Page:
Figure Legend Snippet: Identification of Semen Protein Genes (A) Schematic of procedure to identify and validate semen protein genes from the RNA-seq data. (B) The anatomical location of seminal vesicle, valve region, and vas deferens in male gonad (gray). (C) Tissue-specific expression of reporter transgenes for three semen candidate genes in male. Arrows indicate expression in seminal vesicle ( ins-31 ), vas deferens ( F59B2.12 ), and the valve region of vas deferens ( B0207.5 ). Arrowhead indicates signal from co-injection marker ttx-3::GFP . In all images, anterior is left and posterior is right. (D) Protein localization identified using translational reporters for ins-31 and F59B2.12 . The Nomarski images show localization within the vesicular structures in the seminal vesicle region for INS-31 and in vas deferens for F59B2.12 protein. (E) Time course images showing transfer of INS-31 from male to hermaphrodite during mating. To facilitate observation of mating behavior, slower-moving unc-119 mutant hermaphrodites were used. INS-31::sfGFP (green) is visible within the seminal vesicle of a male before spicule insertion (a) and moves into the lumen of vas deferens after insertion until ejaculation (b). During ejaculation, INS-31::sfGFP is transferred into the vulva region of the hermaphrodite (c) and remains diffused in the uterus after mating (d). (F) A Venn diagram showing the comparison of semen candidate gene lists obtained from this study, SPELL, and WormNet. The numbers of candidate genes and genes belonging to Mod3 (parentheses) are indicated. The scale bars represent 100 μm in (C) and 20 μm in (D).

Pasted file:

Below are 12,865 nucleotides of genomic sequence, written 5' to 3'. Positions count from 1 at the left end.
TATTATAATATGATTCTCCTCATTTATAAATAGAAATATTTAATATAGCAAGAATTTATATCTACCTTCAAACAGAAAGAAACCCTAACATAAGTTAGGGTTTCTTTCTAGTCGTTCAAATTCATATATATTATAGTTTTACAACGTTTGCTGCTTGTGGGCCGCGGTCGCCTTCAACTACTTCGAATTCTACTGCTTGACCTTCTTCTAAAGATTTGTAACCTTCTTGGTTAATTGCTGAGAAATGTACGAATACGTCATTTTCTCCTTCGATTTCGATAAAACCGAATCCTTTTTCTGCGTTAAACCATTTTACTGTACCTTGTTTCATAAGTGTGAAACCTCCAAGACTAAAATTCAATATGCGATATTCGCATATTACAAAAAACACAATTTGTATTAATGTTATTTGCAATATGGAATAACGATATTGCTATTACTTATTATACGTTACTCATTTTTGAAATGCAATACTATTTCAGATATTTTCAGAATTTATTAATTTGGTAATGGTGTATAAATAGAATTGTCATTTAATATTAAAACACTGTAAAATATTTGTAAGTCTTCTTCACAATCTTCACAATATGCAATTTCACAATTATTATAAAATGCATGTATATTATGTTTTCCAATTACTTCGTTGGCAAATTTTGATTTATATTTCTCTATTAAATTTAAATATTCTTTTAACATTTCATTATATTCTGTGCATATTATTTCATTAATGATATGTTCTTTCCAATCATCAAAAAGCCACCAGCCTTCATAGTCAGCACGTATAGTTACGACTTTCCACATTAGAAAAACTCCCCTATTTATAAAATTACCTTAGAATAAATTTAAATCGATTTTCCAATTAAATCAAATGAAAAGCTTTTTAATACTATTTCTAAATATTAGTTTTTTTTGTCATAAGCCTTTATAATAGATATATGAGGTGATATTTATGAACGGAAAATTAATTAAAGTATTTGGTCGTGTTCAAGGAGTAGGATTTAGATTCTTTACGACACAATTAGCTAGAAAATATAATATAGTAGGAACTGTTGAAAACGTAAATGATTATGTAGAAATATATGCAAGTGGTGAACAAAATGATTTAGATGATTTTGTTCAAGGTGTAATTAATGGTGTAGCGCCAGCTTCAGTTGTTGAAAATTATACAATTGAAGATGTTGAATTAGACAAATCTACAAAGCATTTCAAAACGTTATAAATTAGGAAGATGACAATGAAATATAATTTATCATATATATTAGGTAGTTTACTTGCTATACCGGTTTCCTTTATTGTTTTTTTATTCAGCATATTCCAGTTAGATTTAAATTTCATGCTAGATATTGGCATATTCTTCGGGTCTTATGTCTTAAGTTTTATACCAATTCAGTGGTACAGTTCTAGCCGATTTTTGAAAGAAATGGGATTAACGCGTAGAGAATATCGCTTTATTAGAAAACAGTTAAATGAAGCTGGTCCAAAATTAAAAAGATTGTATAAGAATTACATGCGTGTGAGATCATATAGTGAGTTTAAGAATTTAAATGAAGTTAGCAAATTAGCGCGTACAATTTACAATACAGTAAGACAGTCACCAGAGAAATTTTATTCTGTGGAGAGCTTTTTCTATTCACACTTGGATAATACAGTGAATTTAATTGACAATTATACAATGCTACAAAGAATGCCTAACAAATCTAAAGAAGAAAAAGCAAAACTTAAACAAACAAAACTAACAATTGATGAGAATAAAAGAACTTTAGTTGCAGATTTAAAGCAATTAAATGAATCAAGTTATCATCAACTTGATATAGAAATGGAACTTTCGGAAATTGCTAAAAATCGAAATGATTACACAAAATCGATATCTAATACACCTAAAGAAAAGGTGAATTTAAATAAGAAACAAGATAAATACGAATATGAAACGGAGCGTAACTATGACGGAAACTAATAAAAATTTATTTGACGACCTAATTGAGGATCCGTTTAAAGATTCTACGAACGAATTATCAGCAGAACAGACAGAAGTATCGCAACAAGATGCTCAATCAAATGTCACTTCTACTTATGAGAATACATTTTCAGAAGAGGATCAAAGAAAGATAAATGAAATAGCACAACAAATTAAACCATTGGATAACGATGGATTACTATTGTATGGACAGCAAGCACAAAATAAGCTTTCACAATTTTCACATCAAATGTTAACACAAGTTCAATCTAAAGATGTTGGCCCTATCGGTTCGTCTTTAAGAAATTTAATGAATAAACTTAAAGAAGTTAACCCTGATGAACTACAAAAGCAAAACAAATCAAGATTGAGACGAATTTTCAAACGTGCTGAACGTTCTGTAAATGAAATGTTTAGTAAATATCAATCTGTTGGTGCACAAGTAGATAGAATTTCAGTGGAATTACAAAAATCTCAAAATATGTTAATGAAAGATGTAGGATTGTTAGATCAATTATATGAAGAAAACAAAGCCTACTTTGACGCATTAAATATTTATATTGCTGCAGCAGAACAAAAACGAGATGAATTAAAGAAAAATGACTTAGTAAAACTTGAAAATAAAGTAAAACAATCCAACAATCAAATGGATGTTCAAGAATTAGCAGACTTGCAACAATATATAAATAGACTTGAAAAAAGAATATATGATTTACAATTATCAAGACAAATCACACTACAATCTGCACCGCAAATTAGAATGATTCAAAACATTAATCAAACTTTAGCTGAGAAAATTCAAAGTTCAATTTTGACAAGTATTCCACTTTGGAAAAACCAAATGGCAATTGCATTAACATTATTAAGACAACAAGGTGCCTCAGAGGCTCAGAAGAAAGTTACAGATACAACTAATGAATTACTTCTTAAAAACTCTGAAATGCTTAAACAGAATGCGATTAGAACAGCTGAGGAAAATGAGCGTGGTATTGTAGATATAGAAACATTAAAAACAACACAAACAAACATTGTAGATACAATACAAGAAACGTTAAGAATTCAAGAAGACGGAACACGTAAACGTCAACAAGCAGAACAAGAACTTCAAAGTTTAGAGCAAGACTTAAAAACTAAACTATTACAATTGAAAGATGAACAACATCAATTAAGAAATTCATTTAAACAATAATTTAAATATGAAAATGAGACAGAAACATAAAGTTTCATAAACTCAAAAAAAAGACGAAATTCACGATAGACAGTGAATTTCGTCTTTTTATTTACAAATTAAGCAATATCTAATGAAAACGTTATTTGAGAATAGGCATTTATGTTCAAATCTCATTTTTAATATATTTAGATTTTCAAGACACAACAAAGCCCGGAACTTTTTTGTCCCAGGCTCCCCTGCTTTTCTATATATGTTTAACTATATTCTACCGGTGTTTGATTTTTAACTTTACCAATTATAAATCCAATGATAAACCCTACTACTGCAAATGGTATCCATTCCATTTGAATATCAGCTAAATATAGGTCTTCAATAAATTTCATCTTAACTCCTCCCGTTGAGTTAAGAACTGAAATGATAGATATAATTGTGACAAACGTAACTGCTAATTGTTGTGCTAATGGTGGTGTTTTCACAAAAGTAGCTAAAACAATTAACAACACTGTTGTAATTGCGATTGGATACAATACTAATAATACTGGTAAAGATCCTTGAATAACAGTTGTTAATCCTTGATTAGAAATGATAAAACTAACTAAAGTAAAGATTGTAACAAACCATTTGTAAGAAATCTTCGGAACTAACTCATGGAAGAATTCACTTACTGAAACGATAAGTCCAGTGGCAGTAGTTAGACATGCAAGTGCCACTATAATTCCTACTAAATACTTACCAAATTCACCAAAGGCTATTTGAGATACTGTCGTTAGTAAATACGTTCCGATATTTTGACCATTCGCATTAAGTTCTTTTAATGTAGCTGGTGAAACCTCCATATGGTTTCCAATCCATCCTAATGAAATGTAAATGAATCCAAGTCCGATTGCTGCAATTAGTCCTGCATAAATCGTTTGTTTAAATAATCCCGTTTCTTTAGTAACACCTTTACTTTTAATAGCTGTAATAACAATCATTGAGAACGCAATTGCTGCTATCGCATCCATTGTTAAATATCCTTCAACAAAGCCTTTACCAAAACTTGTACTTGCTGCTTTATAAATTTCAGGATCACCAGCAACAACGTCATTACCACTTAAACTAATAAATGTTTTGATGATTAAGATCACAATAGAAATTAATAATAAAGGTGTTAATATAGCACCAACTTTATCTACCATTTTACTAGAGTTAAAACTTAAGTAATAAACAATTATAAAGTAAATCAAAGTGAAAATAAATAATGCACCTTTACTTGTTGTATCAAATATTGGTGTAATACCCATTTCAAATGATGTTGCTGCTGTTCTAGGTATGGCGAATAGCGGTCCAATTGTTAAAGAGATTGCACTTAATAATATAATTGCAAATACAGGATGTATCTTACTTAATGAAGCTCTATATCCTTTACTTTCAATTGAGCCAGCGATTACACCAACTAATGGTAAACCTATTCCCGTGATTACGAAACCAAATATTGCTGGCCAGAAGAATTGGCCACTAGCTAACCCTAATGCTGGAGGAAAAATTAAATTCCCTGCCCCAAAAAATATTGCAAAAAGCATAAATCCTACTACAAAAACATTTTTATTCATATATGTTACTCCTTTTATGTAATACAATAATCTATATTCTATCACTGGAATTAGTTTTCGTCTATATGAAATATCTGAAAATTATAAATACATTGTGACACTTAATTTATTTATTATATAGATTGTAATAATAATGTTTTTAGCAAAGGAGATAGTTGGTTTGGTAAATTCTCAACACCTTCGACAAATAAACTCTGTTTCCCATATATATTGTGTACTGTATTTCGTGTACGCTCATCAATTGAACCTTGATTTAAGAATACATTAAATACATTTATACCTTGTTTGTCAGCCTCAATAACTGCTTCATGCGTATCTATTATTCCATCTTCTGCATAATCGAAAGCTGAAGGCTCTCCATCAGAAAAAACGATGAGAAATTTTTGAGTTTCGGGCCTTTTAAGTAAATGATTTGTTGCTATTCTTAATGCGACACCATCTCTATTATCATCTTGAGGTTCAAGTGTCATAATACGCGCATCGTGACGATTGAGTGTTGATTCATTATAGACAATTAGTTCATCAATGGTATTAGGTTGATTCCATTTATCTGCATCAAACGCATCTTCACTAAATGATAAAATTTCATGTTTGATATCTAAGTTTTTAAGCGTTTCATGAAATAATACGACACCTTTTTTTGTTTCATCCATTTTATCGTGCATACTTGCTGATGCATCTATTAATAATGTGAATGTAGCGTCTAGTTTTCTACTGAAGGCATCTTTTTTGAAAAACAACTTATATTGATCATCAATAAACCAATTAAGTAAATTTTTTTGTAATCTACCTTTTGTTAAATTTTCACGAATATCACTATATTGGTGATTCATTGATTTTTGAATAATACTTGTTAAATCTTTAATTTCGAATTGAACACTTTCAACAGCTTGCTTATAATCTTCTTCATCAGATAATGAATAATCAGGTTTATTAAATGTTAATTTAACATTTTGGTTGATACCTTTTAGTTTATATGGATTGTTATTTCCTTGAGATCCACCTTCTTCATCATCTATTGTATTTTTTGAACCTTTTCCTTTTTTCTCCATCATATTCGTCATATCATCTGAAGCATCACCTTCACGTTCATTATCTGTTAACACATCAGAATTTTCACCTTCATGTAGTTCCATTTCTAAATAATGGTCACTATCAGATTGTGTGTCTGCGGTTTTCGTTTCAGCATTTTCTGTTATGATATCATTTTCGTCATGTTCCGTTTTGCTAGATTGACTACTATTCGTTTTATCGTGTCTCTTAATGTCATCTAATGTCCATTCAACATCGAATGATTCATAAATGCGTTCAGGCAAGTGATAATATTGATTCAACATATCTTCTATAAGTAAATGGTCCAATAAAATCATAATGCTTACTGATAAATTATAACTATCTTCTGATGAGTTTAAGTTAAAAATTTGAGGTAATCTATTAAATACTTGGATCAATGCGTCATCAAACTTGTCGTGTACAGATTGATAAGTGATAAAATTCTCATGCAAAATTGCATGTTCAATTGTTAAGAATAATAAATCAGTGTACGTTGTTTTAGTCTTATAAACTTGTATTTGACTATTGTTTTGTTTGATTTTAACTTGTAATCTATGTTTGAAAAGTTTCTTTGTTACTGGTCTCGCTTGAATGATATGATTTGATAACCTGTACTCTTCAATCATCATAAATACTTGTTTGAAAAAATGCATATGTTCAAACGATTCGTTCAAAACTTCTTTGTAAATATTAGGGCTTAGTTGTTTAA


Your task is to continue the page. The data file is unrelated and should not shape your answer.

Techniques Used: RNA Sequencing Assay, Expressing, Injection, Marker, Mutagenesis

4) Product Images from "Presphenoidal synchondrosis fusion in DBA/2J mice"

Article Title: Presphenoidal synchondrosis fusion in DBA/2J mice

Journal: Mammalian Genome

doi: 10.1007/s00335-012-9437-8